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The Palace of Illusions

By Chitra Banerjee Divakaruni

The Palace of Illusions
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  • Published in USA  Feb 2008,
    384 pages.

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There are currently 17 reader reviews for The Palace of Illusions
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shaikh m a (03/29/11)

an interesting exploration into female psychology
I personally admire the author for her judicious effort to redefine the epic poem the Mahabharat from feminine perspective.
Ellen (04/17/08)

A fairytale for women
If you enjoy fantasy, romance novels, mythology and fairytales, this book is for you, and only for you. It centers around the life of Panchaali, a Princess who marries five brothers -all at the same time- and the power struggle between two families. It is based upon "a world famous Indian epic" but I found the writing to be condescending and uninspiring. There are many characters in the story which I found difficult to keep track of, especially when I didn't pick up the book for a couple of days. In fact, the book has a family chart, a glossary of characters and an author's note to help the reader keep track of all of the characters. Nonetheless, I still struggled to keep them and each of their travails straight. It is chick-lit without the wit, spice and fun. In summary, the book wasn't as satisfying as I hoped it would be.
Renee (04/06/08)

Palace Of Illusions
This book was a fabulous book. I read it all in one setting. It was well written and interesting to be thrown into another culture's myths and beliefs. It was fascinating. The author used foreshadowing often, because of all those hints I was dying to devour the book, I wanted to know what happened! The main character, Panchaali, was really fun to get to know, she was strong and personable. I would recommend this book to book clubs because there are many ideas and topics that can spring people into conversation. Honestly, I would recommend this book to anyone who loves a good book with adventure, culture and love.
Barbara (04/05/08)

The Palace of Illusions
Although I found the book had many "gaps" I did enjoy reading it. The gaps occurred because many characters were not well defined and because the plot is shaky. What is the main character really seeking? Actually the story line comes down to the relationship between Princess Panchaali and her mother-in-law.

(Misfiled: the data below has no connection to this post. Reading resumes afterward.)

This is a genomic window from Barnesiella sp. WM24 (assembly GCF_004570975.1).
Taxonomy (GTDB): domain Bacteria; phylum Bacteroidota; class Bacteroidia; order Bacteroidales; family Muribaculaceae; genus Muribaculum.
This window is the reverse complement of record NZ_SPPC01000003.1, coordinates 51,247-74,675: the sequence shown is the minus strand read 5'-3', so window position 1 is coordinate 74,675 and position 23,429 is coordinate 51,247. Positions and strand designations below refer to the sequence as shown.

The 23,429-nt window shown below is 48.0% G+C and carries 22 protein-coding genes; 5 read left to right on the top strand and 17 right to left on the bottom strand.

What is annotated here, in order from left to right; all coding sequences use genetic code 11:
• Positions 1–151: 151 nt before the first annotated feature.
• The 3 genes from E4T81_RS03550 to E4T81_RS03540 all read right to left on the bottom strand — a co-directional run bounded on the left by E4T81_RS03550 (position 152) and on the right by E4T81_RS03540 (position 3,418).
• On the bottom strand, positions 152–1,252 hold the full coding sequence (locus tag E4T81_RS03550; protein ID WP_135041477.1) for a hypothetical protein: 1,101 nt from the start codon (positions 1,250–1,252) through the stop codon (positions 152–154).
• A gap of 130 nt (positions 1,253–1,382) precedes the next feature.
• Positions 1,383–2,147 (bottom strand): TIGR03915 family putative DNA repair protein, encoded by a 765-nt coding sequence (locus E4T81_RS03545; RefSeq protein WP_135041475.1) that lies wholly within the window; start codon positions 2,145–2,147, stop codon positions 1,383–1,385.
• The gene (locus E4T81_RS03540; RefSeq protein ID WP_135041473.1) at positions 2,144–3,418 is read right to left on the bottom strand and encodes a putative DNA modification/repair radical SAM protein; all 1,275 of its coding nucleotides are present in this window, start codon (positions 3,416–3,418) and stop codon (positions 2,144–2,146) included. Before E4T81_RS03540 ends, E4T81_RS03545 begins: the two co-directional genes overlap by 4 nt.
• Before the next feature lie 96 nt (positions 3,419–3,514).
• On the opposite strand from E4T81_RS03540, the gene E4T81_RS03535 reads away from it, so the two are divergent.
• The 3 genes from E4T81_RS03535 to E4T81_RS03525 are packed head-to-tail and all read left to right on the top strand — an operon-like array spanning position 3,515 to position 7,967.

Much emphasis is placed on family devotion yet the Princess gives birth to two sons and no mention is made of them until almost the end of the story. Only two of her five husbands are given any attention at all and one of those are addressed only in passing. The reader learns nothing of the others. The same can be said of the only two people in her life who are faithful to her, her brother and good friend, Krishna.
Despite these flaws the books does hold one's interest.

There is much fantasy in the book but if it the reader is given to this the book is worth reading.
Nancy C. Cullinan (03/28/08)

Flashlight Award!
The Palace of Illusions was my introduction to Chitra Banerjee Divakaruni's work, and it was a pleasure to read. Her book definitely qualifies for what I call the "under the covers with a flashlight" award. Let me stress that I value my sleep, but so as not to disturb my hubby, I found myself clutching the flashlight for just a few more pages of magical, mystical, delightful story-telling before I drifted off to sleep. I'm eager to read everything else she has written.
Beverly Grindeland (03/26/08)

The Palace of Illusions by Chitra Banerjee Divakuruni
This was an interesting well-written story. Although it is a little
difficult to follow the plot without some knowledge of the story of
the "Mahabharata", which has been called the national epic of India. I looked up the story of the Mahabharata on the Internet (Google it) and found several sites with a good synopsis. The author has done a good job of giving voices to these mythical

The Palace of Illusions is a good example of why I love to read Historical Fiction. It was interesting to read and I was informed of something I didn't know before reading the book.
Heatherhe (03/19/08)

A Beautifully Moving Saga
It was with great pleasure that I dove into Palace of Illusions by Chitra Banerjee Divakaruni, and upon reading it, I was not disappointed. I have read nearly all of Divakaruni's books, and this is just another in a long line of colorful, magical, and insightful offerings from this author. The story is the tale of the life of Panchaali, an Indian historical/mythical character from the famous Mahabharat. The book is filled with touches of magical realism and character portrayals that will keep the reader engaged and craving more of the story. The story has much to say about the awful destruction that war wreaks upon its participants, and also contains many illuminating passages speculating the divine in everyday life. The last passages are hauntingly beautiful, and remarkably moving. If you are looking for a flavorful yet unconventional re-telling of some of India's most marvelous stories, you can't go wrong with this gem of a book. Highly recommended.
Anne (03/14/08)

Magic and Mystery in the Palace of Illusions
The Palace of Illusions is full of magic and imagery as only Chitra Banerjee Divakaruni can create. Her style of magical realism rivals those of the Latin American writers, establishing a new genre of Indian mysticism. The novel is a retelling of an ancient Indian text, but has all of the elements of a modern tale, sure to become a classic in its own right.
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